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View Full Version : Is steel rebar useful for HMS projects?



browniesharp
04-18-2008, 04:00 PM
I've collected an assortment of rebar over the last 30 years in mixed sizes but mostly 3/4 or 1 inch diameter. Is this a decent steel for machining (lathe turning) or is it variable in quality like the cast iron in window weights?

lynnl
04-18-2008, 04:03 PM
What I've tried to turn in the lathe (about 5/8") I would classify as some of the crappiest metal I've ever tried to cut.

Best use I've found for it is as the sacrificial anodes for electrolytic derusting.

Fasttrack
04-18-2008, 04:25 PM
Yep ... once in a blue moon you find a piece that machines well and is usefull for stuff, once you get the ridges knocked off of it, but most of the time its pretty well crap. It works good as rebar, annodes, or the misc weld/fab projects that come up. For instance, I use rebar to make tongs for my forge, make handles for oddball tools, etc. Basically anywhere you need a bit of cheap leverage or reinforcement, rebar comes in handy.

Al Messer
04-18-2008, 06:51 PM
I have had terrible experience with trying to machine re-bar any time I've tried it. BEST SCROUNGED STEEL I've found for machining is damaged hydraulic rams that have had to be replaced. I don't know what it is, but it turns beautifully, has a nice finish and is resistant to rust.

snowman
04-18-2008, 06:55 PM
It's great. I take it to the scrap yard and trade it for aluminum, every fifteen pounds of rebar gets me a pound of aluminum.

oldtiffie
04-18-2008, 09:10 PM
Makes great fubar.

Steve Steven
04-18-2008, 09:15 PM
Forty years ago, when I was in engineering school, we were given a piece of rebar by our graduate assistant to cut, polish, etch and make drawings of the resulting matrix we found.

He began to become very agitated about our sketches, saying they "weren't right". Turns out he was expecting something like 1018 steel, and we were seeing something else.

Long story short, he dug into where the steel came from and found out it came from a small remelting plant down the road from us, and the rebar had been rolled directly (without remelting) from railroad rails!

Steve

lazlo
04-18-2008, 09:42 PM
Construction-grade rebar in the 'States is governed by ASTM A615, which you can't read or download unless you're an ASTM member, but I've read that like the bolt standards, it doesn't specify an alloy, just minimum mechanical properties. If I remember correctly, there's 40, 50 and 60 Kpsi rebar.

My experience, like everyone else's, is that rebar from Home Depot or Lowes, which surely doesn't even meet the Grade 40 ASTM standards, machines like dogsh!t. Which is surprising to me, since even A36 (structural steel) machines OK.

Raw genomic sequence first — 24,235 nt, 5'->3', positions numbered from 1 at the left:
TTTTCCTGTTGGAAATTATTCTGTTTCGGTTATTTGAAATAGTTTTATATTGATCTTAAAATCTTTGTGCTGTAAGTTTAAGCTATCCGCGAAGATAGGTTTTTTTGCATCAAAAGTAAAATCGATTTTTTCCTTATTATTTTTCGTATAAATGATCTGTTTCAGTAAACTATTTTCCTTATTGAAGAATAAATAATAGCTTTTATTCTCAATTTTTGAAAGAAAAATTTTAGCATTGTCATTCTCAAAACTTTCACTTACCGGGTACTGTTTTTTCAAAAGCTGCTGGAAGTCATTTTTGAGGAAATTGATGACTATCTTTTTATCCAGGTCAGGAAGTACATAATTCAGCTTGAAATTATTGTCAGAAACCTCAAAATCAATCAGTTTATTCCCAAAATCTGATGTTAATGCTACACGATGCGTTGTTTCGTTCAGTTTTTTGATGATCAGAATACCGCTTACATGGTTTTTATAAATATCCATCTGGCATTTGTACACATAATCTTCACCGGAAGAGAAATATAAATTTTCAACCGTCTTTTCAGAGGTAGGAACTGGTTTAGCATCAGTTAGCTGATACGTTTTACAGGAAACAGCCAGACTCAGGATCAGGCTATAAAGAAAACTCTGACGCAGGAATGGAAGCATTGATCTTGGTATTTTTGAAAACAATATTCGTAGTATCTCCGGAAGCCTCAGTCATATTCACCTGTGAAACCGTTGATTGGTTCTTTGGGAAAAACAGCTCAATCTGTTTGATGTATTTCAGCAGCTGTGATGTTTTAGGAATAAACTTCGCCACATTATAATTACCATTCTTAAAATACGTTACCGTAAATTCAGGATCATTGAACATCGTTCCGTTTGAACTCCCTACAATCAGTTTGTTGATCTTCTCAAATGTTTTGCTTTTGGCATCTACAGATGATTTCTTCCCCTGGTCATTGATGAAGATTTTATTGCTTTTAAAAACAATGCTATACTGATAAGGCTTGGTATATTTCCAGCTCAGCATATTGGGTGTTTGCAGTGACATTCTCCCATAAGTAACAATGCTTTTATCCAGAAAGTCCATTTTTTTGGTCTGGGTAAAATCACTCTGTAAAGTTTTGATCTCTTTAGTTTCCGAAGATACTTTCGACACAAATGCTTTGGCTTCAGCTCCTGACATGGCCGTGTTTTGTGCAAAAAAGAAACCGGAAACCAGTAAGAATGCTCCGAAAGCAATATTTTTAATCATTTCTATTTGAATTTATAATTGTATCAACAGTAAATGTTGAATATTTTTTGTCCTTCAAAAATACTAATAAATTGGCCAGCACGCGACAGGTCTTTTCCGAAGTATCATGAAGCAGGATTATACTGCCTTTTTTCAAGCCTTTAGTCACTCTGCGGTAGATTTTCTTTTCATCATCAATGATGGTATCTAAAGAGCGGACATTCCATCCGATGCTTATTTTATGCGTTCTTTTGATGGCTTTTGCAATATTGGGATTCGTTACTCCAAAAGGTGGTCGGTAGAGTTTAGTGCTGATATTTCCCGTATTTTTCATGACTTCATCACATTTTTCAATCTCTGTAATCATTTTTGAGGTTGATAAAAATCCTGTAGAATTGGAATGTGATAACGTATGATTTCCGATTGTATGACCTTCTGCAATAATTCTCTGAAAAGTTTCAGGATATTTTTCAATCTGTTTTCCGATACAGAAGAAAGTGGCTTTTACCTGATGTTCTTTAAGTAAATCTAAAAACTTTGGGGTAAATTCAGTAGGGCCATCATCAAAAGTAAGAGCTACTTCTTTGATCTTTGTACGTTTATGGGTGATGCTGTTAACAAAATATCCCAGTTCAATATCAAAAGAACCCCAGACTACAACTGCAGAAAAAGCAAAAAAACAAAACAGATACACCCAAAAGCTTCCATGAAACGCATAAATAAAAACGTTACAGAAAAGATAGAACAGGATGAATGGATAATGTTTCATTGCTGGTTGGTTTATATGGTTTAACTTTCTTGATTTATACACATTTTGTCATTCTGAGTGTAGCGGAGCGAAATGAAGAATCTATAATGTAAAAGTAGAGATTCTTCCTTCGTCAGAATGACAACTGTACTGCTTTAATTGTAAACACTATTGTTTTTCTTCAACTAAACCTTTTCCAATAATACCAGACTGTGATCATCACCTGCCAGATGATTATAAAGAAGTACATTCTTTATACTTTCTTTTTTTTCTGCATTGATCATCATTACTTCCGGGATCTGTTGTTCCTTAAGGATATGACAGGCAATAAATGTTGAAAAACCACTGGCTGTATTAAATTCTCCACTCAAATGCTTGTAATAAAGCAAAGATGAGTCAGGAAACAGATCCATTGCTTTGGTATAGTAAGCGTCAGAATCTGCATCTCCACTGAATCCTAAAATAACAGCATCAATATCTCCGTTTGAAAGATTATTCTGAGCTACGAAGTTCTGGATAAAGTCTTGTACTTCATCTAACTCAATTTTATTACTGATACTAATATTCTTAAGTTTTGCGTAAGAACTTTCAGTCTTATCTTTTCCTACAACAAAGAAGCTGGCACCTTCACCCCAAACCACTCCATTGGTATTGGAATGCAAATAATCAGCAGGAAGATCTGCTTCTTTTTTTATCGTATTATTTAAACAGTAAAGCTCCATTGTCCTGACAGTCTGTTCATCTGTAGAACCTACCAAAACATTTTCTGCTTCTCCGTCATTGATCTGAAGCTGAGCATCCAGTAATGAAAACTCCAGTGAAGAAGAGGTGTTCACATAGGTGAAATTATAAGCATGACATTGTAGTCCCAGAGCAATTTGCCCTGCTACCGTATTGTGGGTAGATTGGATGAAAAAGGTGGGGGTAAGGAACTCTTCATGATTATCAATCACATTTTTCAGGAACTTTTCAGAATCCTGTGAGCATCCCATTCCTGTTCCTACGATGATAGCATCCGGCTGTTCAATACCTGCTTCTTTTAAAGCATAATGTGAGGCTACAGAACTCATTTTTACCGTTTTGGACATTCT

oldtiffie
04-18-2008, 09:57 PM
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My experience, like everyone else's, is that rebar from Home Depot or Lowes, which surely doesn't even meet the Grade 40 ASTM standards, machines like dogsh!t. Which is surprising to me, since even A36 (structural steel) machines OK.

You're surprised!!

How surprised do you think the dog feels?

Willy
04-18-2008, 10:01 PM
It must be my turn to take a quote from Wikipedia:

Grades
Rebar is available in different grades and specifications that vary in yield strength (http://en.wikipedia.org/wiki/Yield_strength), ultimate tensile strength (http://en.wikipedia.org/wiki/Ultimate_tensile_strength), chemical composition (http://en.wikipedia.org/wiki/Chemical_composition), and percentage of elongation (http://en.wikipedia.org/wiki/Elongation_%28materials_science%29).
The grade designation is equal to the minimum yield strength of the bar in ksi (http://en.wikipedia.org/wiki/Pound-force_per_square_inch) for example Grade 60 rebar has a minimum yield strength of 60ksi. Rebar is typically manufactured in grades 40, 60, and 75.
Common specification are: [2] (http://en.wikipedia.org/wiki/Rebar#cite_note-1)

ASTM (http://en.wikipedia.org/wiki/ASTM) A615 Deformed and Plain Billet-Steel bars for concrete reinforcement
ASTM A616 Rail-Steel Deformed and Plain bars for concrete reinforcement
ASTM A617 Axle-Steel Deformed and Plain bars for concrete reinforcement
ASTM A706 Low-Alloy Steel Deformed and Plain bars for concrete reinforcementHistorically in Europe, rebar comprised mild steel material with a yield strength of approximately 250 N/mm˛. Modern rebar comprises high-yield steel, with a yield strength more typically 500 N/mm˛. Rebar can be supplied with various grades of ductility (http://en.wikipedia.org/wiki/Ductility), with the more ductile steel capable of absorbing considerably greater energy when deformed - this can be of use in design against earthquakes (http://en.wikipedia.org/wiki/Earthquake) for example

lazlo
04-18-2008, 11:21 PM
You're surprised!!

How surprised do you think the dog feels?

Well, I wait for it to come out first -- that helps ;)

fishfrnzy
04-19-2008, 01:08 AM
addinig to the prvious info:

A615 is remelted "whatever" steel that will give the minimum yields that the specs require. It has hard spots and is not mixed very well as to the distribution of alloy contents. It will machine and weld like crap. It is brittle and is not suitable to weld for structural purposes.

ASTM A706 is weldable rebar and should be used any time welding is required. It to comes in various grades but the chemistry is more closely controlled and therefore it is more ductile. It is frquently used welded to "embeds" on tilt up buildings, concrete colunm caps, and bridge bearing plates.